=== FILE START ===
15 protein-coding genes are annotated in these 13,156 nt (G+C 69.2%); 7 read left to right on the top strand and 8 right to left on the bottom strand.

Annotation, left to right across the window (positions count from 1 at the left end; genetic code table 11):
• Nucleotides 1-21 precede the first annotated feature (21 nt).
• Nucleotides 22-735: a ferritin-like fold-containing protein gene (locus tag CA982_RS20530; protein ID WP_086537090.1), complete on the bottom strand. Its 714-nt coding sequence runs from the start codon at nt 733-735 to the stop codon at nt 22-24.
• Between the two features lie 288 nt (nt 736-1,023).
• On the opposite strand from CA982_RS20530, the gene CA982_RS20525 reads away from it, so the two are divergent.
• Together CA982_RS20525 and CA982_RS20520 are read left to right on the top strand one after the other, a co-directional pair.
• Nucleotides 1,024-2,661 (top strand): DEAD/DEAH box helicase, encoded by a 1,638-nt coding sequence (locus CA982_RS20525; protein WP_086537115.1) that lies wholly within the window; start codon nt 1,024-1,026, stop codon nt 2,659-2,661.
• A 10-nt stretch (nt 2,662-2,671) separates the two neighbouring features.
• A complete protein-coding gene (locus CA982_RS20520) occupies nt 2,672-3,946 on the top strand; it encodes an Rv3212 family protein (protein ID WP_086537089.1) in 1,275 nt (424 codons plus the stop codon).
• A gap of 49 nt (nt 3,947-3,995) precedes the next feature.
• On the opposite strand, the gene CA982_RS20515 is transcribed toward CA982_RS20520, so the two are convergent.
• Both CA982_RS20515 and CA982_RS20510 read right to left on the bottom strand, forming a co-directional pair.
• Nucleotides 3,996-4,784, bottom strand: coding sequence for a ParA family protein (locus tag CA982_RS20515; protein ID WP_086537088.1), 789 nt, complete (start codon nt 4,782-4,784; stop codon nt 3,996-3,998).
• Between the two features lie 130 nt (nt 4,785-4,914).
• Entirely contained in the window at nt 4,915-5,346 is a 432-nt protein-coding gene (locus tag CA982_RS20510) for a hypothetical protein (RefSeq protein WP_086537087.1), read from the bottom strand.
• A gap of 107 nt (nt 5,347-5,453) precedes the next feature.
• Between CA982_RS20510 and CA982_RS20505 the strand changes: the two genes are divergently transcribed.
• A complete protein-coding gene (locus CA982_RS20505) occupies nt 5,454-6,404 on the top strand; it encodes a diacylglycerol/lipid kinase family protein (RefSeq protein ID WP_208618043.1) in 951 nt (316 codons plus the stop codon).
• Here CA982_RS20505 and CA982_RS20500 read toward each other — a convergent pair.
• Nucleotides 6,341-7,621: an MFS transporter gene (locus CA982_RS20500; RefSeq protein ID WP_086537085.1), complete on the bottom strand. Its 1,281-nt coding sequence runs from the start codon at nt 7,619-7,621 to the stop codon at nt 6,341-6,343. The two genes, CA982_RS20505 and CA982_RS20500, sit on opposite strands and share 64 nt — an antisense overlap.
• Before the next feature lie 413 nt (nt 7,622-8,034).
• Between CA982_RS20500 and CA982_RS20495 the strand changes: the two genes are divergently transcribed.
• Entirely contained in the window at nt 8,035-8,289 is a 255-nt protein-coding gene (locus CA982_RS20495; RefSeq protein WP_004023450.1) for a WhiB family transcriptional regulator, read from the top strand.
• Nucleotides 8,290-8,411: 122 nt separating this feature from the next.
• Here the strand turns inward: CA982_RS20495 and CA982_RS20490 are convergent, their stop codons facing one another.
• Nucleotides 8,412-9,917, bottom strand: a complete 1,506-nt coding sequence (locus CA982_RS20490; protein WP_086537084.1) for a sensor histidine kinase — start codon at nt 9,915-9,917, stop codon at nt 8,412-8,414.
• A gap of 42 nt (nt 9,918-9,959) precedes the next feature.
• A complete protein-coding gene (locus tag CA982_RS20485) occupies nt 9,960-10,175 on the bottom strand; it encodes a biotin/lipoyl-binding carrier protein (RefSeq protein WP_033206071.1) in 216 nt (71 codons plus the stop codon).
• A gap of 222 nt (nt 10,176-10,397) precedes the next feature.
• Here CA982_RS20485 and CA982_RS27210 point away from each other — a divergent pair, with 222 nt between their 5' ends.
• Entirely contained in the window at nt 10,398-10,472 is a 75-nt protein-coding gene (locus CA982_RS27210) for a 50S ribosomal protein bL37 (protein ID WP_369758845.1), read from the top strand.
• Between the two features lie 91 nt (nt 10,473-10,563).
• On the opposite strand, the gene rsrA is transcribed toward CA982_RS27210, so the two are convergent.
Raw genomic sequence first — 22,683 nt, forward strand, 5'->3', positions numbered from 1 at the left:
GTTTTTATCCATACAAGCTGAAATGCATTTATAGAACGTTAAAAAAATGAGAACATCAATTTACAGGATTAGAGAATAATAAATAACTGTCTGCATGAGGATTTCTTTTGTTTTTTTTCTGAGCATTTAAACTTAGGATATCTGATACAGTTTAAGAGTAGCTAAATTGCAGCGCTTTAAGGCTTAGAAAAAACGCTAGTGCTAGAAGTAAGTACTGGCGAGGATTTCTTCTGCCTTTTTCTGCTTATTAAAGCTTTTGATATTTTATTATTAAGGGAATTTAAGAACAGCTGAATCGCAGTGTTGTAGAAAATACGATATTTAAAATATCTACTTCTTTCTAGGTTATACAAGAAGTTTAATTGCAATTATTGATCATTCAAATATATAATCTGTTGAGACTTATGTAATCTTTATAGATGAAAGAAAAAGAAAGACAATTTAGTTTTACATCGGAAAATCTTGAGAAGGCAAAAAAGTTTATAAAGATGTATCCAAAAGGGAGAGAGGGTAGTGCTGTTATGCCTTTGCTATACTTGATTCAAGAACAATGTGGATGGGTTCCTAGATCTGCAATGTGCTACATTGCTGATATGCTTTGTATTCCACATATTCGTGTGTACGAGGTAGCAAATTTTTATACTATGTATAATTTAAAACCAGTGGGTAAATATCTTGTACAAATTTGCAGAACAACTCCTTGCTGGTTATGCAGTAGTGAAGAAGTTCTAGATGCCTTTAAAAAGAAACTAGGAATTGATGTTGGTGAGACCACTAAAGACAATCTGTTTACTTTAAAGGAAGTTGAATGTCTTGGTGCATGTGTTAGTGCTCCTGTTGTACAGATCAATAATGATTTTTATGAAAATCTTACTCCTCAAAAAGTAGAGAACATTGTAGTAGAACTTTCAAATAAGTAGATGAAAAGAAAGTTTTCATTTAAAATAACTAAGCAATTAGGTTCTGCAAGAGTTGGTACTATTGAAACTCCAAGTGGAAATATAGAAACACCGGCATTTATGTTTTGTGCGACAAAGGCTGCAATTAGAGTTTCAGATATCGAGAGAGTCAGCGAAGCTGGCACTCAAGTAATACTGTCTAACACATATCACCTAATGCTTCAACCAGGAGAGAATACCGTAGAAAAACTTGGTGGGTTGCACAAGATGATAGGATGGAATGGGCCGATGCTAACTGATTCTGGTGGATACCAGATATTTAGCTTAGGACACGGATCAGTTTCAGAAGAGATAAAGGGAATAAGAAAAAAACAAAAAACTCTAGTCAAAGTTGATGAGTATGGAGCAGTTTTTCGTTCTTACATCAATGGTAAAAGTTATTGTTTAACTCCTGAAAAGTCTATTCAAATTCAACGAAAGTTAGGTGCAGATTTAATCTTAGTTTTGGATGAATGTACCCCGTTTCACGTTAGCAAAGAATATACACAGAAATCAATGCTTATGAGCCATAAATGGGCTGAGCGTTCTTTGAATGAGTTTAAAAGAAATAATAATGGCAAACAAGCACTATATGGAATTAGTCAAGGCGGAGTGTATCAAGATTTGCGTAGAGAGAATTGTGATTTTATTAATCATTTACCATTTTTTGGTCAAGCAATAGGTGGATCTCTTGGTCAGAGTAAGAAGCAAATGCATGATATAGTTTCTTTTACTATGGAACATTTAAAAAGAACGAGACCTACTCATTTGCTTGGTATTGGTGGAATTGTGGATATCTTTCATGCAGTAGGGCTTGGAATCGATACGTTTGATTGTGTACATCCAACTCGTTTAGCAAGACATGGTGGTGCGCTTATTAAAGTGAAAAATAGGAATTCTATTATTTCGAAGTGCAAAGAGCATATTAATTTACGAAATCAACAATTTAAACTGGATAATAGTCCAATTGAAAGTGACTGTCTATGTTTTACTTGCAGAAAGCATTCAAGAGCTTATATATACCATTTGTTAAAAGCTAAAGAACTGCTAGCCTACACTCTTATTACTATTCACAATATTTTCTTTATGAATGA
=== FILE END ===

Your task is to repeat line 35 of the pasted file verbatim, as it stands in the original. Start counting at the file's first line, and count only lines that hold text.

Raw genomic sequence first — 22,683 nt, forward strand, 5'->3', positions numbered from 1 at the left: